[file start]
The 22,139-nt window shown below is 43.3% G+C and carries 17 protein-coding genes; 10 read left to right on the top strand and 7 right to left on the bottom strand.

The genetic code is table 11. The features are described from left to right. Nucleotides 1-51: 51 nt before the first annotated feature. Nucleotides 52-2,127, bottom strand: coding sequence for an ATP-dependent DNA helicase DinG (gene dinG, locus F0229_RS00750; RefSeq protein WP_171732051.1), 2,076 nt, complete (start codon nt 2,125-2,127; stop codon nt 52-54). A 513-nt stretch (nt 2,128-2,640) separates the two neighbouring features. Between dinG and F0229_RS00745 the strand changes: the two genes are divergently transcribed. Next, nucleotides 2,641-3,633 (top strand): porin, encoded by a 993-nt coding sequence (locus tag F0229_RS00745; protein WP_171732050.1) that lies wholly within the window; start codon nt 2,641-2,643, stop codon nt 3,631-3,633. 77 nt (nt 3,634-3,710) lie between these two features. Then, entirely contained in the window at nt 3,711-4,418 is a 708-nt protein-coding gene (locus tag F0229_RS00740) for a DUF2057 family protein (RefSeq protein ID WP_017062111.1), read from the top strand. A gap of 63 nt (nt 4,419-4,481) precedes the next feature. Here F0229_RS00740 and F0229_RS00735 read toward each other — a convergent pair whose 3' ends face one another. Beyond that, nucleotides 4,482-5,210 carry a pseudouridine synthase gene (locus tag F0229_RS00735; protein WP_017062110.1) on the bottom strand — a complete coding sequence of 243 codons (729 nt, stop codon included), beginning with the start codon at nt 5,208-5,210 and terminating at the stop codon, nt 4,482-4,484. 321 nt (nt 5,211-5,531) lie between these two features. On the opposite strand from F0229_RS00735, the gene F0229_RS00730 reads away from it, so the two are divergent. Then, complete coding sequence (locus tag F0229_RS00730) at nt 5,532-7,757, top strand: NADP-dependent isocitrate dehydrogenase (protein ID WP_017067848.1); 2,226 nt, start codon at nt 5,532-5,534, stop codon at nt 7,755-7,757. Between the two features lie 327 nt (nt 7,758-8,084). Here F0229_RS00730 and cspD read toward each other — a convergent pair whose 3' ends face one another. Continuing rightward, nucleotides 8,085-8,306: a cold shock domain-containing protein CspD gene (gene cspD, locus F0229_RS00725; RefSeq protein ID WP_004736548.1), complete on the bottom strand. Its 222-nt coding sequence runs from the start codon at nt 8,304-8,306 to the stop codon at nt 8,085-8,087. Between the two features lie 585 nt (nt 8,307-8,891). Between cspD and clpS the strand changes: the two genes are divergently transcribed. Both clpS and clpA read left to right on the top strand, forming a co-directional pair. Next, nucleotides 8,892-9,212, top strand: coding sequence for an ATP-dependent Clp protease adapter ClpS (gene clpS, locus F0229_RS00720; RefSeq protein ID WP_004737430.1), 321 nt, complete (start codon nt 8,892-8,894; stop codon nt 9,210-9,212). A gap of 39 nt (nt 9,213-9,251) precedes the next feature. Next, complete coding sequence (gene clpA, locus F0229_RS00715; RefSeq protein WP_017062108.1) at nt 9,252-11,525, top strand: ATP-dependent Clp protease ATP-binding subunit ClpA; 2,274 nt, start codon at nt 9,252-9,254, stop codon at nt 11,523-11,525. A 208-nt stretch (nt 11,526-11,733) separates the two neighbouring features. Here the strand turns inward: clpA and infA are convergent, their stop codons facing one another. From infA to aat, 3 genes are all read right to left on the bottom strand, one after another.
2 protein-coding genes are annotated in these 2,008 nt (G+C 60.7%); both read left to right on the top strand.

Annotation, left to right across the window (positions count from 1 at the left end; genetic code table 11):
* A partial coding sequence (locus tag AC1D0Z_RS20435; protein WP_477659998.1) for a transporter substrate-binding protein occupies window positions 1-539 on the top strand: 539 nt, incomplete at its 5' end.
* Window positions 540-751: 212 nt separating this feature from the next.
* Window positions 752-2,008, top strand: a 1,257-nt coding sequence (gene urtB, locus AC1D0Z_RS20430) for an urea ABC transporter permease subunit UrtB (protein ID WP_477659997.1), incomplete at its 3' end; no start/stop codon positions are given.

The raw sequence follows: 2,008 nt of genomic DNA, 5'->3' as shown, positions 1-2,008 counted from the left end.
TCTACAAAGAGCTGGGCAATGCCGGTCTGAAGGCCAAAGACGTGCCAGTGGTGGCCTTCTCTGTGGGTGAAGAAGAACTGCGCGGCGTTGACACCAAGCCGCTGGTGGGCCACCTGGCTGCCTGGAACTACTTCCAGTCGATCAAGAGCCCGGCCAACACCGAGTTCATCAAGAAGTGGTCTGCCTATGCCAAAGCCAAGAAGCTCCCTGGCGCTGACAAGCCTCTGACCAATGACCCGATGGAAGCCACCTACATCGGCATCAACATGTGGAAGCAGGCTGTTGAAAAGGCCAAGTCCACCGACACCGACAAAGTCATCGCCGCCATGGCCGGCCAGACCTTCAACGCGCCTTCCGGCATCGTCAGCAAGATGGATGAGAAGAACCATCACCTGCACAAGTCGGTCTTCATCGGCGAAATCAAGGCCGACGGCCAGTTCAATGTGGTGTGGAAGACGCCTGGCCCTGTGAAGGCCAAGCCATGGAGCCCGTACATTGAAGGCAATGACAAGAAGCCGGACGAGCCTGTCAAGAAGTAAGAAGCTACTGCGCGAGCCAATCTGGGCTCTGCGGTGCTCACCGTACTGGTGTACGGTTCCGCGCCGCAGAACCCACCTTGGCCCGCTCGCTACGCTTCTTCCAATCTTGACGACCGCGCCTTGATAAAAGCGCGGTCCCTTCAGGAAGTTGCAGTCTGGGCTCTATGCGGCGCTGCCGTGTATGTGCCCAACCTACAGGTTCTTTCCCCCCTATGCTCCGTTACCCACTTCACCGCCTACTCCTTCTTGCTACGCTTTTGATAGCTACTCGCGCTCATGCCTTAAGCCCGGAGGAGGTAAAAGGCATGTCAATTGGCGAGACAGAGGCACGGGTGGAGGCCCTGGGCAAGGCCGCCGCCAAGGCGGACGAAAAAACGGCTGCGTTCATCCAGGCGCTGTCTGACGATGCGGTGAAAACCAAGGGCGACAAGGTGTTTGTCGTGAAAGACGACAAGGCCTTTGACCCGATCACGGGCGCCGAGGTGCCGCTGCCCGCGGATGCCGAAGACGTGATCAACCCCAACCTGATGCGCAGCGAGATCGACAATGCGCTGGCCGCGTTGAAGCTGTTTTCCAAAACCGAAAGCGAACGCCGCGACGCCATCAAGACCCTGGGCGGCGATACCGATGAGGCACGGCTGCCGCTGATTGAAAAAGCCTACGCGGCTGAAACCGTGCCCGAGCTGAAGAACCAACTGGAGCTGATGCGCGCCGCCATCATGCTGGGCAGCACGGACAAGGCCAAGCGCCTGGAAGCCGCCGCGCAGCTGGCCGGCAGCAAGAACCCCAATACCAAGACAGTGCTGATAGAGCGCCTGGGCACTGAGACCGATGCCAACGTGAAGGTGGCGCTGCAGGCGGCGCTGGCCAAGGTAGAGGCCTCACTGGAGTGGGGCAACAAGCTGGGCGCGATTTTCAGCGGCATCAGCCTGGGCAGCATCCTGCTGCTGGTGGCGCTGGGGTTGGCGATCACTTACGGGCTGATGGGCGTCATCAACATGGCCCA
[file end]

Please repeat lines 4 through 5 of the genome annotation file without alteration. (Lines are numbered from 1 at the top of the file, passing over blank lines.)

Annotation, left to right across the window (positions count from 1 at the left end; genetic code table 11):
* A partial coding sequence (locus tag AC1D0Z_RS20435; protein WP_477659998.1) for a transporter substrate-binding protein occupies window positions 1-539 on the top strand: 539 nt, incomplete at its 5' end.